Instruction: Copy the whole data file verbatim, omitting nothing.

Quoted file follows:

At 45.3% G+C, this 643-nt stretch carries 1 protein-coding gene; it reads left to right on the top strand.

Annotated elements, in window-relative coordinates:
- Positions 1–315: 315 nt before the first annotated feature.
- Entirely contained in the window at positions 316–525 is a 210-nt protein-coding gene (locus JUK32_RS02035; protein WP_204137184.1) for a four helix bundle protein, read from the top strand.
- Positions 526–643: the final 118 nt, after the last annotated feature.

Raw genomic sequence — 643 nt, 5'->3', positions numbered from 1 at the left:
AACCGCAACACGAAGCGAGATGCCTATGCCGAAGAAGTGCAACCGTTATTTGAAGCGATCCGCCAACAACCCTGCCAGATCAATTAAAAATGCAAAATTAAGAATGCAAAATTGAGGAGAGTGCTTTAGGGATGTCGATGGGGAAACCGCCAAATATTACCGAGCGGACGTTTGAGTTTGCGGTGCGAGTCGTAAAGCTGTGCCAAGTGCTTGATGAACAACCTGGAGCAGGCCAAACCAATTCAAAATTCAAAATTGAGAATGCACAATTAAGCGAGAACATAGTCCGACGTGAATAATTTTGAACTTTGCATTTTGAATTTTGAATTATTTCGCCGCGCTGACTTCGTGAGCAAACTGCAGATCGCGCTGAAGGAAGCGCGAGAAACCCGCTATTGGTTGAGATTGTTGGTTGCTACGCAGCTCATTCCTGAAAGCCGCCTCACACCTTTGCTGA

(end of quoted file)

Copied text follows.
At 45.3% G+C, this 643-nt stretch carries 1 protein-coding gene; it reads left to right on the top strand.

Annotated elements, in window-relative coordinates:
- Positions 1–315: 315 nt before the first annotated feature.
- Entirely contained in the window at positions 316–525 is a 210-nt protein-coding gene (locus JUK32_RS02035; protein WP_204137184.1) for a four helix bundle protein, read from the top strand.
- Positions 526–643: the final 118 nt, after the last annotated feature.

Raw genomic sequence — 643 nt, 5'->3', positions numbered from 1 at the left:
AACCGCAACACGAAGCGAGATGCCTATGCCGAAGAAGTGCAACCGTTATTTGAAGCGATCCGCCAACAACCCTGCCAGATCAATTAAAAATGCAAAATTAAGAATGCAAAATTGAGGAGAGTGCTTTAGGGATGTCGATGGGGAAACCGCCAAATATTACCGAGCGGACGTTTGAGTTTGCGGTGCGAGTCGTAAAGCTGTGCCAAGTGCTTGATGAACAACCTGGAGCAGGCCAAACCAATTCAAAATTCAAAATTGAGAATGCACAATTAAGCGAGAACATAGTCCGACGTGAATAATTTTGAACTTTGCATTTTGAATTTTGAATTATTTCGCCGCGCTGACTTCGTGAGCAAACTGCAGATCGCGCTGAAGGAAGCGCGAGAAACCCGCTATTGGTTGAGATTGTTGGTTGCTACGCAGCTCATTCCTGAAAGCCGCCTCACACCTTTGCTGA